Series: Lucas Davenport #3
Published by Berkley on March 6, 2007
Source: the library
Also in this series: Rough Country
Also by this author: Rules of Prey, Shadow Prey, Easy Prey, Chosen Prey, Invisible Prey, Phantom Prey, Wicked Prey, Gathering Prey, Dark of the Moon, Heat Lightning, Rough Country, Bad Blood, Shock Wave, Storm Front, Deadline, Extreme Prey, Escape Clause, The Fool's Run, Deep Freeze, The Empress File, Twisted Prey, Holy Ghost, Neon Prey, Bloody Genius, Masked Prey
Two killers. One hideously scarred. The other strikingly handsome. And Lucas Davenport must find them both in a case that could push him over the edge.
Third in the Lucas Davenport thriller series revolving around a dirty, yet honest cop based in Minneapolis.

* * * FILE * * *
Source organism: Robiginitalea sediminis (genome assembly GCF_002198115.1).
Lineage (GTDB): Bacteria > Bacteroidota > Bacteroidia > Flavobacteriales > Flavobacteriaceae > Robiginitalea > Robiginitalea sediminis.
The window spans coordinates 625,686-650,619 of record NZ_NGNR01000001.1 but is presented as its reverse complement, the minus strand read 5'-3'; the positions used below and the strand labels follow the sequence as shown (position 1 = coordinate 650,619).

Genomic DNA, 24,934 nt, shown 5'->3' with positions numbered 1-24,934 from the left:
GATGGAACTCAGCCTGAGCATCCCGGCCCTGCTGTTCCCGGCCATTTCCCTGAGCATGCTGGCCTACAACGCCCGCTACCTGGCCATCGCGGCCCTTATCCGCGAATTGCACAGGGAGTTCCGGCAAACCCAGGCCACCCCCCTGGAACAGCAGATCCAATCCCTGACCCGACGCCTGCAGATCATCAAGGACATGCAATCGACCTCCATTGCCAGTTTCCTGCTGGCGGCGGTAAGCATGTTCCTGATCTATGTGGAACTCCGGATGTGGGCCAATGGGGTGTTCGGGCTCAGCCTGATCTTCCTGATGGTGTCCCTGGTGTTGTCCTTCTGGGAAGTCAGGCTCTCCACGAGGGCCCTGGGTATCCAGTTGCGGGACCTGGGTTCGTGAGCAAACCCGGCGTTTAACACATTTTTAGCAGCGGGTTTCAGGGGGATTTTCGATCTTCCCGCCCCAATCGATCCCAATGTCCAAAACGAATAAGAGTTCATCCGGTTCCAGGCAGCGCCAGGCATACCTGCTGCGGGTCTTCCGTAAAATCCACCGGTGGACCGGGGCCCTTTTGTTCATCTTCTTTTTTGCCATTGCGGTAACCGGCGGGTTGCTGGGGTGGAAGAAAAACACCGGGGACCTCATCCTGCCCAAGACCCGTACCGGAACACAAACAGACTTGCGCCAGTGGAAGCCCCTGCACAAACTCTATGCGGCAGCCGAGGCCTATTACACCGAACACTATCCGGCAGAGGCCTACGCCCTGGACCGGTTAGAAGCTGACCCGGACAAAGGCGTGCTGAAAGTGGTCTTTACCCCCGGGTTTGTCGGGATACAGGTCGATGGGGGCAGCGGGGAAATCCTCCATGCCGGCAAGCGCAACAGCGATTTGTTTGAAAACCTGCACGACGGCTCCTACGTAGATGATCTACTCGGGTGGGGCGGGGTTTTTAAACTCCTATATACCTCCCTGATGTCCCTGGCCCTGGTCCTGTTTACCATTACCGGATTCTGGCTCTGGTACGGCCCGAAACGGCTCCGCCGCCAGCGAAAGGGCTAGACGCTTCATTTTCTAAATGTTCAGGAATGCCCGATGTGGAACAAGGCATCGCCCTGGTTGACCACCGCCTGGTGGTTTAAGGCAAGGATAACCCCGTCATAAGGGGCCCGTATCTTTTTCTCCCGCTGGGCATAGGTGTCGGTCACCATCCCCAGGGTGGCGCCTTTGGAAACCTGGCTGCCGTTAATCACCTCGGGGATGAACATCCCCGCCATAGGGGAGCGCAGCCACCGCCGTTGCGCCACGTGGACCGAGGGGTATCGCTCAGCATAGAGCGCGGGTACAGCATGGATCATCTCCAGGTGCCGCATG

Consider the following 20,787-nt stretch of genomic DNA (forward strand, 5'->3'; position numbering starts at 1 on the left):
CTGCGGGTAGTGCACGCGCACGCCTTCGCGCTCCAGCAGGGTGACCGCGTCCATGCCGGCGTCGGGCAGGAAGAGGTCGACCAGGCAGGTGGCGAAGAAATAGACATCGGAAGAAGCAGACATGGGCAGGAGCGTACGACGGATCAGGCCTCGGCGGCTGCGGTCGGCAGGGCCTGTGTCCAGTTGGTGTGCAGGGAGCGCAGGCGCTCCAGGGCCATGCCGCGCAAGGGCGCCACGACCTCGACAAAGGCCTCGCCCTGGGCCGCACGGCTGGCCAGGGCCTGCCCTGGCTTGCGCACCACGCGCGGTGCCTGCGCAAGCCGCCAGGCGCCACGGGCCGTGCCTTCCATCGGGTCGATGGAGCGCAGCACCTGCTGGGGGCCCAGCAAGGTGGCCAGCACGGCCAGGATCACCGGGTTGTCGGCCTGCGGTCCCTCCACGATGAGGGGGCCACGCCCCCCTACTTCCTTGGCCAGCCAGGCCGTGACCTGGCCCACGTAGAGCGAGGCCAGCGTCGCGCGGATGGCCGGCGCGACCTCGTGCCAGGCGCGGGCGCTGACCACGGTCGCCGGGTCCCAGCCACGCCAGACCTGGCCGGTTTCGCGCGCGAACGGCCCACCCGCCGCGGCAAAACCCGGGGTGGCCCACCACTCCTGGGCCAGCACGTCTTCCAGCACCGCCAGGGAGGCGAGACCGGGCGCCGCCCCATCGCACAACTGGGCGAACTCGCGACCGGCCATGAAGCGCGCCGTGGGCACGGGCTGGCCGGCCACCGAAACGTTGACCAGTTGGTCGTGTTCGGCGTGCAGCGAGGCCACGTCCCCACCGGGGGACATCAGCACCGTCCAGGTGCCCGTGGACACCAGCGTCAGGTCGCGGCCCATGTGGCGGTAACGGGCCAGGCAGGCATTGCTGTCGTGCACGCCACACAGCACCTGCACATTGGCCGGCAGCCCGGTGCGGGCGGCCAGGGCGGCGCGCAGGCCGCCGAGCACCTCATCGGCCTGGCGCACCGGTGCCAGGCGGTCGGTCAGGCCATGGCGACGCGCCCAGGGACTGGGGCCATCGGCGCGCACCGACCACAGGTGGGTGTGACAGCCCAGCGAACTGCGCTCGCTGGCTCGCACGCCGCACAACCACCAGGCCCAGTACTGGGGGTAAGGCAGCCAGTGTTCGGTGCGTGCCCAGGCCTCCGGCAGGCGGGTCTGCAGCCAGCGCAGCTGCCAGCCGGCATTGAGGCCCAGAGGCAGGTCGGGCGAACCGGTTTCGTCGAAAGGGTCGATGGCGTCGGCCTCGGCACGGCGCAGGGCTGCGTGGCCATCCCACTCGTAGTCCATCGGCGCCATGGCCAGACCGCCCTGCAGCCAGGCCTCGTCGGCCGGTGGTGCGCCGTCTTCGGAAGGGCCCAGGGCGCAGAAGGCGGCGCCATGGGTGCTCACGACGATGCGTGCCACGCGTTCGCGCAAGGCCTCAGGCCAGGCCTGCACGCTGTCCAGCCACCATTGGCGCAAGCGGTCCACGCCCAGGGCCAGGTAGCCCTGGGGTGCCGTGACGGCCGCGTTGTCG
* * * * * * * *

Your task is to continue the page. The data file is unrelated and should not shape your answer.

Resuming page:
I don’t normally read introductions. It’s more of a hit-or-miss, if I’m in the mood kind of thing, yet I’m finding Sandford’s introductions interesting. They add an extra depth — and horror — to the story I’m reading. This one, in particular, is very useful for writers as Sandford talks about how the gruesome bits developed, the questions he asked himself. Do not read too much into all of what he says…some of it develops much later. It is fascinating to see how far Sandford takes Bekker’s obsession. It only takes a tug, and you can unroll the ball of possibilities in so many different directions.
This one uses the plot from Strangers on a Train, a fact that isn’t obvious until that first kill, and Sandford leads us into it beautifully. I’d been so impressed with how much Bekker knew about the victim-to-be. The amount of surveillance that he must have done, only to be horror-struck when we learn the truth. A truth that only gets worse as she lies dying, helpless when help is available. A truth that gets still worse when you get to the end. God. I am absolutely dying to read Silent Prey next! I gotta know what happens!!